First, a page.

Change starts small

Conrad Morgan is a voice of sustainability on Westmont’s campus, promoting environmental awareness and creation care.

Hadley Whittle, Students Editor

Environmentalism has always been a major part of sophomore Westmont student Conrad Morgan’s life. Born and raised in Kailua on the island of Oahu, concern and care for the planet are his top priority. His goal is to spread his same environmental awareness and love for the Earth across, well, the Earth itself. Having grown up in Hawaii, he speaks on how his time in nature, namely his experience in competitive bodysurfing, has made him appreciate the wonders of creation. “That’s probably the most enjoyable thing that I can do, bodysurfing. Just being in the water is such a beautiful thing. To me, it’s the purest way of riding waves,” he reflects. “Because I’ve grown up in Hawaii and been surrounded by the culture and the people and the history, I really got into sustainability. Being environmentally conscious has been a big thing for me for the past four years.”

Morgan bodysurfing (Courtesy of Conrad Morgan)

In high school, Morgan was active in a variety of environmental advocacy work, assuming presidency of the environmental club in his senior year and earning a scholarship for his performance in that role. “I got to work with a bunch of different nonprofits like Sustainable Coastlines, Surfrider Foundation, Kokua Hawaii Foundation. I met some really cool people, got really involved in the scene.” 

While he does get his hands dirty with beach clean-ups and other projects, one of his favorite aspects of environmental activism is sharing his knowledge with others by spreading environmental awareness in the classroom. He recounts a time in his senior year of high school when the environmental club spent three weeks educating middle schoolers on how to be conscious of the ways they treat the Earth: “Oh my goodness — first off, the kids were adorable but they were also so into it and they wanted to know more. They had done these projects about plastic and things they wanna see done in their school. It was so cool to see these kids that were so much younger than us who are so passionate about sustainability and protecting the environment on our island. That was a really rewarding and cool experience. They ended up coming and doing a beach clean-up with us the following weekend.”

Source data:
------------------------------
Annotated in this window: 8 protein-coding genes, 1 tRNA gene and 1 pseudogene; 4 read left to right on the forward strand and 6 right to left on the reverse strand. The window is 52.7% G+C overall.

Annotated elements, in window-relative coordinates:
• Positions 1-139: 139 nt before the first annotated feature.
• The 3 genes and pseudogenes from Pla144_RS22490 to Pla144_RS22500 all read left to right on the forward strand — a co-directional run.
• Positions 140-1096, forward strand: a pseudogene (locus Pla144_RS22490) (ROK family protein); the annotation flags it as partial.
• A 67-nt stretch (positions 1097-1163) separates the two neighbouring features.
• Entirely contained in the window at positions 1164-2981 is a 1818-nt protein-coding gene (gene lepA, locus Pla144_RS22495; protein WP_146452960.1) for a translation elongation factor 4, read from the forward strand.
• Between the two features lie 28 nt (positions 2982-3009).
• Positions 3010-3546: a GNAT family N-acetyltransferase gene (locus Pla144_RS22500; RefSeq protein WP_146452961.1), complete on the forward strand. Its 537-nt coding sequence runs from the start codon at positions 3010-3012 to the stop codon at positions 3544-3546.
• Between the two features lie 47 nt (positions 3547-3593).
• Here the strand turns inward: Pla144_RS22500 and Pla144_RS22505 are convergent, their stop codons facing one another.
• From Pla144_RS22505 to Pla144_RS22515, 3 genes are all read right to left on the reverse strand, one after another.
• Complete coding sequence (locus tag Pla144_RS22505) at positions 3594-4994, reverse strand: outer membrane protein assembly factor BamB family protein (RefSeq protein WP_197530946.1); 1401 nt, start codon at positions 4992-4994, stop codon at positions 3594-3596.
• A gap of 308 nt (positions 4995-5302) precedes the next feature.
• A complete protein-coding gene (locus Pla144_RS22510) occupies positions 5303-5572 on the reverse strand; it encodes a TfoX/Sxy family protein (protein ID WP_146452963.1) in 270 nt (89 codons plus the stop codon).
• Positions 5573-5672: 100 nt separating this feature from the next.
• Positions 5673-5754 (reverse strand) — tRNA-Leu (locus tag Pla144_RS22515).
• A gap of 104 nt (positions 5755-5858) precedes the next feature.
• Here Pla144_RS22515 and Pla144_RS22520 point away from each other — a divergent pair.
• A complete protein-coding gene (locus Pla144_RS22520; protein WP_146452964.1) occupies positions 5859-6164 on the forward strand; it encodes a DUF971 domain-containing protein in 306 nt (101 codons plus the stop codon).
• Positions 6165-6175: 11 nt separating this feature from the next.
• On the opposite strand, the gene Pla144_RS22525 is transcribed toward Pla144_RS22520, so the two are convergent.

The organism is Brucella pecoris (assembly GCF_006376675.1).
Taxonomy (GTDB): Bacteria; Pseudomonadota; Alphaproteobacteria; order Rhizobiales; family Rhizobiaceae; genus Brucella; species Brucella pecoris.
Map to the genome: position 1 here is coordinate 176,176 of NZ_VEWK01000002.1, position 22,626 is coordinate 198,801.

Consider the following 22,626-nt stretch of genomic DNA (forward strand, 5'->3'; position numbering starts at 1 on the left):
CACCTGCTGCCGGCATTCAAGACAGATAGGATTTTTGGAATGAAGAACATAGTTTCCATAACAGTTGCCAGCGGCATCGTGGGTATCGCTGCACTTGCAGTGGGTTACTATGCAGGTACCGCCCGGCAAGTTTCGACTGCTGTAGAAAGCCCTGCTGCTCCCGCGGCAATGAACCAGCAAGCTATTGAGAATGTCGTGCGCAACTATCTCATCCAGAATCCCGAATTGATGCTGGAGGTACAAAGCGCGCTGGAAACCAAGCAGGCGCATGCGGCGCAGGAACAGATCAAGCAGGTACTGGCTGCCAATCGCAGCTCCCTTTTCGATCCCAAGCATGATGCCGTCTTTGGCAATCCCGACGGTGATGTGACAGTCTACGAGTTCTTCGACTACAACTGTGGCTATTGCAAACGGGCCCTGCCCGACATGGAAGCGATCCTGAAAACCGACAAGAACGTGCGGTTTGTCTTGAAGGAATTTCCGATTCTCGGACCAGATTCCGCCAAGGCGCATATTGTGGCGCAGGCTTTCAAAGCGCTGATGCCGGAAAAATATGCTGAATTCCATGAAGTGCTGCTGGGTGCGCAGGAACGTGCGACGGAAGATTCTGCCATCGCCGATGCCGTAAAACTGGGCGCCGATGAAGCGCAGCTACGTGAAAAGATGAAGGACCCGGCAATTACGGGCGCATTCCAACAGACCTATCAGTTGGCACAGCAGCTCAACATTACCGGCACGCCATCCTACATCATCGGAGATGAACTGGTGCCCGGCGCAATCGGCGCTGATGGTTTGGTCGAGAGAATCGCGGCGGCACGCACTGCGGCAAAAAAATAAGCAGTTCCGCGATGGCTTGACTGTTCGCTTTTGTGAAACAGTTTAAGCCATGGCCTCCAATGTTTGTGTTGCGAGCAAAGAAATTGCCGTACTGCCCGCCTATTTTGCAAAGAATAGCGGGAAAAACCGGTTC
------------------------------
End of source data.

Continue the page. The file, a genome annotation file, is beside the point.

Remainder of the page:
This sort of enthusiasm is exactly what Morgan wants to see here at Westmont. “Last semester I was part of the first installment of the Eco-Rep program that was a branch of Sustainable Westmont, the sustainability chapter here at Westmont that has since been defunded. I was an Eco-Rep in Page Hall, where I was living at the time, to be a voice of sustainability and talk to people who had questions, so I had office hours where students could come and bring up any concerns they had.”

His efforts to make Westmont a more eco-friendly environment have included showings of educational videos, cut-downs on single-use plastics during Page Hall events, and, though the coronavirus outbreak has put these plans on hold, beach clean-ups and clothing swaps. Even in the face of the pandemic, where carry-out containers, plastic cutlery, and disposable masks add to the ever-growing heap of waste, Morgan intends to continue living out the mission of the Eco-Rep program and be a voice of sustainability.

“It’s tough. Change starts small. A lot of times it’s just a mindset, too. People are just kind of ignorant to the effects that their choices have on the environment in their own lives. People think that change has to start big but it really does have to start small. It really has to start with one person and one decision. It’s not that people are trying to destroy our environment or fill up our landfills, it’s that they haven’t been provided with the information or the perspective of how they can influence positive change in their day-to-day lives.”

Morgan is majoring in communications with a minor in environmental studies. He hopes to continue his journey in caring for the planet, whether that be working for a non-profit, travelling the world for advocacy work, or speaking at schools in order to educate youth about the environment. 

Already, he is giving a voice to the generation that cares so much for the Earth we live in: “It’s the only one we have. Especially being here at Westmont, looking out at it from a biblical perspective, creation care is a term thrown around a lot. God didn’t give us this planet to fill it up with plastic, put chemicals in our oceans and bleach and kill our coral reefs, deplete our resources. He gave it to us for us to thrive in and build our life and enjoy its beauty. That beauty is slowly fading away. It’s our job as humans and especially as Christians to do what we can to help protect and preserve what God gave us.”